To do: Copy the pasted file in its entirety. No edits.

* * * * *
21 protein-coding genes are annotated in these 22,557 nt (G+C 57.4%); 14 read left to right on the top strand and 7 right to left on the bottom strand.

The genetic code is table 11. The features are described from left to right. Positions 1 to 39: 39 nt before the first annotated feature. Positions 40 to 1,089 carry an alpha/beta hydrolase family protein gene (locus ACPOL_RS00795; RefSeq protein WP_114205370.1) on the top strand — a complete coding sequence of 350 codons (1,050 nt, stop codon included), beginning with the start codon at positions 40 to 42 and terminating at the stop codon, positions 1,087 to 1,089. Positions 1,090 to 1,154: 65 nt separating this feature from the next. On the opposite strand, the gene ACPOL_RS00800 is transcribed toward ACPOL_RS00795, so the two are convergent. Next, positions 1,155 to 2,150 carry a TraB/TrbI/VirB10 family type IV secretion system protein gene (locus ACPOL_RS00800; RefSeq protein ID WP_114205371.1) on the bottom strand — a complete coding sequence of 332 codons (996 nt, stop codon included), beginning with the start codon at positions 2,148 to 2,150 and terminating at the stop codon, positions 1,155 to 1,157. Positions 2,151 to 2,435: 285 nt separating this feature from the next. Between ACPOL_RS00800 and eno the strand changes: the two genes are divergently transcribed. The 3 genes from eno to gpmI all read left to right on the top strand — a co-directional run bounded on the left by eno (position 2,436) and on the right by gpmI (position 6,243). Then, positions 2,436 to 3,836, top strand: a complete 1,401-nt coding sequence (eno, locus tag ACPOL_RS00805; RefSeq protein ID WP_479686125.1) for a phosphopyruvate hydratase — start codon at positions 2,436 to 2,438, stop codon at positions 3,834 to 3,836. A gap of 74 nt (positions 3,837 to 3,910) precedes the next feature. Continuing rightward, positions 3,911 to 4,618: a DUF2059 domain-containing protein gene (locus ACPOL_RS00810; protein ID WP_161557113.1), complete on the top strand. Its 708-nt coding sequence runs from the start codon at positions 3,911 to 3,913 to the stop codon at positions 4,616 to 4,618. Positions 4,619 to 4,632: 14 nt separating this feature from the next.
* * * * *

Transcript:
21 protein-coding genes are annotated in these 22,557 nt (G+C 57.4%); 14 read left to right on the top strand and 7 right to left on the bottom strand.

The genetic code is table 11. The features are described from left to right. Positions 1 to 39: 39 nt before the first annotated feature. Positions 40 to 1,089 carry an alpha/beta hydrolase family protein gene (locus ACPOL_RS00795; RefSeq protein WP_114205370.1) on the top strand — a complete coding sequence of 350 codons (1,050 nt, stop codon included), beginning with the start codon at positions 40 to 42 and terminating at the stop codon, positions 1,087 to 1,089. Positions 1,090 to 1,154: 65 nt separating this feature from the next. On the opposite strand, the gene ACPOL_RS00800 is transcribed toward ACPOL_RS00795, so the two are convergent. Next, positions 1,155 to 2,150 carry a TraB/TrbI/VirB10 family type IV secretion system protein gene (locus ACPOL_RS00800; RefSeq protein ID WP_114205371.1) on the bottom strand — a complete coding sequence of 332 codons (996 nt, stop codon included), beginning with the start codon at positions 2,148 to 2,150 and terminating at the stop codon, positions 1,155 to 1,157. Positions 2,151 to 2,435: 285 nt separating this feature from the next. Between ACPOL_RS00800 and eno the strand changes: the two genes are divergently transcribed. The 3 genes from eno to gpmI all read left to right on the top strand — a co-directional run bounded on the left by eno (position 2,436) and on the right by gpmI (position 6,243). Then, positions 2,436 to 3,836, top strand: a complete 1,401-nt coding sequence (eno, locus tag ACPOL_RS00805; RefSeq protein ID WP_479686125.1) for a phosphopyruvate hydratase — start codon at positions 2,436 to 2,438, stop codon at positions 3,834 to 3,836. A gap of 74 nt (positions 3,837 to 3,910) precedes the next feature. Continuing rightward, positions 3,911 to 4,618: a DUF2059 domain-containing protein gene (locus ACPOL_RS00810; protein ID WP_161557113.1), complete on the top strand. Its 708-nt coding sequence runs from the start codon at positions 3,911 to 3,913 to the stop codon at positions 4,616 to 4,618. Positions 4,619 to 4,632: 14 nt separating this feature from the next.